Voters across all parties overwhelmingly support raising the minimum wage to £15, a new poll has found.
65 per cent of the public support the policy, which caused a row at Labour’s conference this week after Keir Starmer set himself against it.
Just 14 per cent of the public say they are opposed to the idea, which has strong support across the political spectrum.
Pollster Survation found that 76 per cent of Labour voters and 59 per cent of Tories support the rise, which would significantly raise take-home pay for millions of workers. Just 9 per cent of Labour voters and 23 per cent of Tories were opposed.
And the plan is popular in England’s so-called “red wall” heartlands, with 65 per cent in the midlands and 62 per cent in the North saying they back it.
Labour leader Sir Keir was hit by a shadow cabinet resignation on the eve of his conference speech after he ordered shadow employment secretary Andy McDonald to oppose the £15 policy in a meeting with trade unions. Mr McDonald quit, saying his position had become “untenable”.
But raising the minimum wage to £15 over the next few years was ultimately approved by Labour conference with the support of members and trade unions, against the wishes of the leadership. Sir Keir has yet to say whether he will honour the vote in Labour’s next manifesto.
Labour has only called for an increase to a £10 an hour minimum wage, the same as in its 2019 manifesto – but this is unlikely to represent a significant rise by the time of the next election.
In fact, a Conservative pledge to raise the minimum wage to two-thirds of median earnings would see the rate increased to around £10.50 on current figures, ahead of the letter of Labour’s proposal.
Sir Keir was accused of hypocrisy after pictures of videos of him emerged supporting a £15 wage floor for fast-food workers in 2019, which he then described as “the basics”. The food workers’ union BFAWU has led calls for the policy, and the GMB has also pushed for the wage as an earnings floor for care workers.
A £15 an hour National Minimum wage could add around £73bn to employers’ wage bills, according to the Institute for Government, which argues some jobs could be automated or become unviable as a result of such a generalised pay increase.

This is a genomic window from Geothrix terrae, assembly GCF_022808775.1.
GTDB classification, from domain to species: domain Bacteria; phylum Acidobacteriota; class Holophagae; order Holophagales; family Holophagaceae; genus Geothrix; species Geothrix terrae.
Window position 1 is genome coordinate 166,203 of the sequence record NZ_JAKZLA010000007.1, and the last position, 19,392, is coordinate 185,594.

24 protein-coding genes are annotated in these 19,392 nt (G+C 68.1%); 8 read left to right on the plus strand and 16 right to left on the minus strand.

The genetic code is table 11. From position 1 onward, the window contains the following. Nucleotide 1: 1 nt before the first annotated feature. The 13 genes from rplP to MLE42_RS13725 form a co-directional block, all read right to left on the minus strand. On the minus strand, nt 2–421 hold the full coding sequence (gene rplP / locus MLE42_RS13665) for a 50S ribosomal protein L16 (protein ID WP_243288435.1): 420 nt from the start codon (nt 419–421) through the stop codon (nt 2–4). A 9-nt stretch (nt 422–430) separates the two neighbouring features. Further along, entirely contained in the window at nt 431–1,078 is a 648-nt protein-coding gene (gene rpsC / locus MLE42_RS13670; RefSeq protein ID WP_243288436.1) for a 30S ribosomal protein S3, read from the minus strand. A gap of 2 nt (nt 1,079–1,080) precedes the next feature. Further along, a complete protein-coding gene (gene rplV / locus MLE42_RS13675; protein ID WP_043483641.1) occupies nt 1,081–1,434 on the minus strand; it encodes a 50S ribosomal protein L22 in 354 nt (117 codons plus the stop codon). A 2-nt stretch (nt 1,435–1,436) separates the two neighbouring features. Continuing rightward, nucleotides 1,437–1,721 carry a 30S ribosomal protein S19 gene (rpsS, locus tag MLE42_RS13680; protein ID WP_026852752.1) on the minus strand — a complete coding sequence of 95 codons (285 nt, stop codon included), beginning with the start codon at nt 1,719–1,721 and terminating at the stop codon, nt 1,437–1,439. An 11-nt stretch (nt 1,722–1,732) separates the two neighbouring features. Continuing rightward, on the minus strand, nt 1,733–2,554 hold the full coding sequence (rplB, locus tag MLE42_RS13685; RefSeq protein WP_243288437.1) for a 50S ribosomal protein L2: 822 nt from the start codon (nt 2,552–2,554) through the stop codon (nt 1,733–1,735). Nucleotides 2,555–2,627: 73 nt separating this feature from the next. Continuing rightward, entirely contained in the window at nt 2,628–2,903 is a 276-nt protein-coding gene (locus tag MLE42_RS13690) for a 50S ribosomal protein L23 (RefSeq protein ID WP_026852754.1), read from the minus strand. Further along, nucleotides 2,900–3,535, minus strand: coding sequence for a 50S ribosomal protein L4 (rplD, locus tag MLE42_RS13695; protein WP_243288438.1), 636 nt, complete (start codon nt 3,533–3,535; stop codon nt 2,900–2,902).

However some economists also predicted increases in unemployment when the minimum wage was introduced in 1999 and these never materialised. Some studies have found that higher minimum wages can actually increase employment by driving economic demand and incentivising productivity improvements.
But a £15 an hour rate would go well beyond previous increases, representing a annual gross salary of around £29,000 on a 37.5 hour week. The current median hourly wage is around £13.65, according to the latest official figures, meaning large swathes of the economy would see a pay rise if such a rise were implemented.
The minimum wage goes up every year and currently sits at £8.91, or around £17,000. There are lower rates for younger workers and apprentices.
Will Stronge, Director of Research at the think-tank Autonomy, which commissioned the poll, said a rise in the minimum wage was “an obvious starting point” for the government’s agenda of “building back better”.
“With rising inflation and the effects of a pandemic that has put severe strains on people’s livelihoods, promises of a £10 an hour minimum wage are beginning to look outdated and insufficient,” he said.
“£15 an hour is a fair and decent wage which would boost living standards for many workers across the country.”
Survation asked a weighted sample of 1,001 adults: “The current minimum wage is £8.91. It is usually raised each year in April. To what extent, if at all, would you support or oppose the minimum wage rising gradually over the next few years to £15 an hour?” They were asked to say whether they strongly or somewhat supported the idea, somewhat or strongly opposed it, neither supported nor opposed it, or did not know.
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